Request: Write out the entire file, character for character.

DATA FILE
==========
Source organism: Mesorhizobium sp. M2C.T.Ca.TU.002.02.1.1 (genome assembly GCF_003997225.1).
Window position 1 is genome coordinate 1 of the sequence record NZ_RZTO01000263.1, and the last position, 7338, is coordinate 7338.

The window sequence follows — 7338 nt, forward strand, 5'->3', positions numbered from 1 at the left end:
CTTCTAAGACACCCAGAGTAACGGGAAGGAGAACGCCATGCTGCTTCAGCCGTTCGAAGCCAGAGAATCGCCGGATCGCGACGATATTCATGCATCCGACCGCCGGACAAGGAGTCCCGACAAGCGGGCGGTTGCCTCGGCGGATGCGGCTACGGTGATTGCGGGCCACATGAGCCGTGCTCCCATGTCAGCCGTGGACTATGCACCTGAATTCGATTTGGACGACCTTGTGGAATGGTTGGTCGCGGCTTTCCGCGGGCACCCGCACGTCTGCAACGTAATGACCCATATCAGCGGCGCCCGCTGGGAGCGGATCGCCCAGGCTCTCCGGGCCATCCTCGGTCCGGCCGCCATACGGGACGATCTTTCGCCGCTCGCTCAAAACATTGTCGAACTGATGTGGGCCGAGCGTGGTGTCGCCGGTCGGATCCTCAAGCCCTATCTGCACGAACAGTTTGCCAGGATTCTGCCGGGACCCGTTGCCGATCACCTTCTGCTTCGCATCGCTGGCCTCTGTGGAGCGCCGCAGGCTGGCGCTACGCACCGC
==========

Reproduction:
Source organism: Mesorhizobium sp. M2C.T.Ca.TU.002.02.1.1 (genome assembly GCF_003997225.1).
Window position 1 is genome coordinate 1 of the sequence record NZ_RZTO01000263.1, and the last position, 7338, is coordinate 7338.

The window sequence follows — 7338 nt, forward strand, 5'->3', positions numbered from 1 at the left end:
CTTCTAAGACACCCAGAGTAACGGGAAGGAGAACGCCATGCTGCTTCAGCCGTTCGAAGCCAGAGAATCGCCGGATCGCGACGATATTCATGCATCCGACCGCCGGACAAGGAGTCCCGACAAGCGGGCGGTTGCCTCGGCGGATGCGGCTACGGTGATTGCGGGCCACATGAGCCGTGCTCCCATGTCAGCCGTGGACTATGCACCTGAATTCGATTTGGACGACCTTGTGGAATGGTTGGTCGCGGCTTTCCGCGGGCACCCGCACGTCTGCAACGTAATGACCCATATCAGCGGCGCCCGCTGGGAGCGGATCGCCCAGGCTCTCCGGGCCATCCTCGGTCCGGCCGCCATACGGGACGATCTTTCGCCGCTCGCTCAAAACATTGTCGAACTGATGTGGGCCGAGCGTGGTGTCGCCGGTCGGATCCTCAAGCCCTATCTGCACGAACAGTTTGCCAGGATTCTGCCGGGACCCGTTGCCGATCACCTTCTGCTTCGCATCGCTGGCCTCTGTGGAGCGCCGCAGGCTGGCGCTACGCACCGC